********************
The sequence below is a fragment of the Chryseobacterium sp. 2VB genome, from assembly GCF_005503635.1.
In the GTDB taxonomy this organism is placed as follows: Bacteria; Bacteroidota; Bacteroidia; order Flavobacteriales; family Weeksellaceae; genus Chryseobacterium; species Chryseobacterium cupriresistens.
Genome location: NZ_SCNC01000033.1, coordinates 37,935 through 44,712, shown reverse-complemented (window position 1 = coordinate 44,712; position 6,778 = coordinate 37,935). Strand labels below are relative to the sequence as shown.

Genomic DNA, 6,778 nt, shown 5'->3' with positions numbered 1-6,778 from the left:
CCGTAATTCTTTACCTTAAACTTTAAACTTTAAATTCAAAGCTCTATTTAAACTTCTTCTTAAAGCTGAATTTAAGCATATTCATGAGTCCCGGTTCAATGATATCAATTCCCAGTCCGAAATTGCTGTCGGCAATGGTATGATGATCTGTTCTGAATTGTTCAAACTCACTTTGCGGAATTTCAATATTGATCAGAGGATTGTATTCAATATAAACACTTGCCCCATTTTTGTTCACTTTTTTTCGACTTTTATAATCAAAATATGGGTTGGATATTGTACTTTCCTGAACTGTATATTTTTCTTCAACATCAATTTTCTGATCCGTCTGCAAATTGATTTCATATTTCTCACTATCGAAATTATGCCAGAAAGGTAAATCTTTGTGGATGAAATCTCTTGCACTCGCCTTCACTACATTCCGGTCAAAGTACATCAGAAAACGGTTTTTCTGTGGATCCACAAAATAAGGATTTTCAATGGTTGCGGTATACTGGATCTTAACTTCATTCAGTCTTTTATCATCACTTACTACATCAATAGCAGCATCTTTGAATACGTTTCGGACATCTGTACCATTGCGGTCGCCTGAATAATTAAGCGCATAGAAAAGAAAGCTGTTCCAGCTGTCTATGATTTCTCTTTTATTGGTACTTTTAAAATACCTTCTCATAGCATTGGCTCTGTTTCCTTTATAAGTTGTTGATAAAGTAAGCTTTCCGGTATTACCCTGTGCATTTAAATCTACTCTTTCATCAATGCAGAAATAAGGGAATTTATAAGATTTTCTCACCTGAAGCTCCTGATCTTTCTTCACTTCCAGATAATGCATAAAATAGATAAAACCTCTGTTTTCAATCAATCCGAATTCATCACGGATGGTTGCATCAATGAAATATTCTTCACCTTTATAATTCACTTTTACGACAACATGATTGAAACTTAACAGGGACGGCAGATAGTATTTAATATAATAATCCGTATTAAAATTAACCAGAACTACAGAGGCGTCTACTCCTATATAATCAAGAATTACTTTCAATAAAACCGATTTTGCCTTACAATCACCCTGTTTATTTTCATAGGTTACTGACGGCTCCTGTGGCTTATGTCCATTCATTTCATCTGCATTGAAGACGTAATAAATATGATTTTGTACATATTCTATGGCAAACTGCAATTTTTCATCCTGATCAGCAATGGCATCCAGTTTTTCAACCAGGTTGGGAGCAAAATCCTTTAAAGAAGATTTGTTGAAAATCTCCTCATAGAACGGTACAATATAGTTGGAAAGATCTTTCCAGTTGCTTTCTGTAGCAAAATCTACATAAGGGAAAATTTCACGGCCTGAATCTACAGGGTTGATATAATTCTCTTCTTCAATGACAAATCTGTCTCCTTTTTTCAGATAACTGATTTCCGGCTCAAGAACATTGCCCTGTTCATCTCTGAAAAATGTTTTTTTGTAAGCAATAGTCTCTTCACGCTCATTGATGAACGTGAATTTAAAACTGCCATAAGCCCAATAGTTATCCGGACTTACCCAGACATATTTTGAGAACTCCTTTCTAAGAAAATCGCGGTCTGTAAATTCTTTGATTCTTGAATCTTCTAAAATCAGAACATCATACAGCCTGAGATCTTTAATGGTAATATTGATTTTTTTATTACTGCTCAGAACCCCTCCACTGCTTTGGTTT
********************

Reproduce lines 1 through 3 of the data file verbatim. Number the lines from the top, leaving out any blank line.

The sequence below is a fragment of the Chryseobacterium sp. 2VB genome, from assembly GCF_005503635.1.
In the GTDB taxonomy this organism is placed as follows: Bacteria; Bacteroidota; Bacteroidia; order Flavobacteriales; family Weeksellaceae; genus Chryseobacterium; species Chryseobacterium cupriresistens.
Genome location: NZ_SCNC01000033.1, coordinates 37,935 through 44,712, shown reverse-complemented (window position 1 = coordinate 44,712; position 6,778 = coordinate 37,935). Strand labels below are relative to the sequence as shown.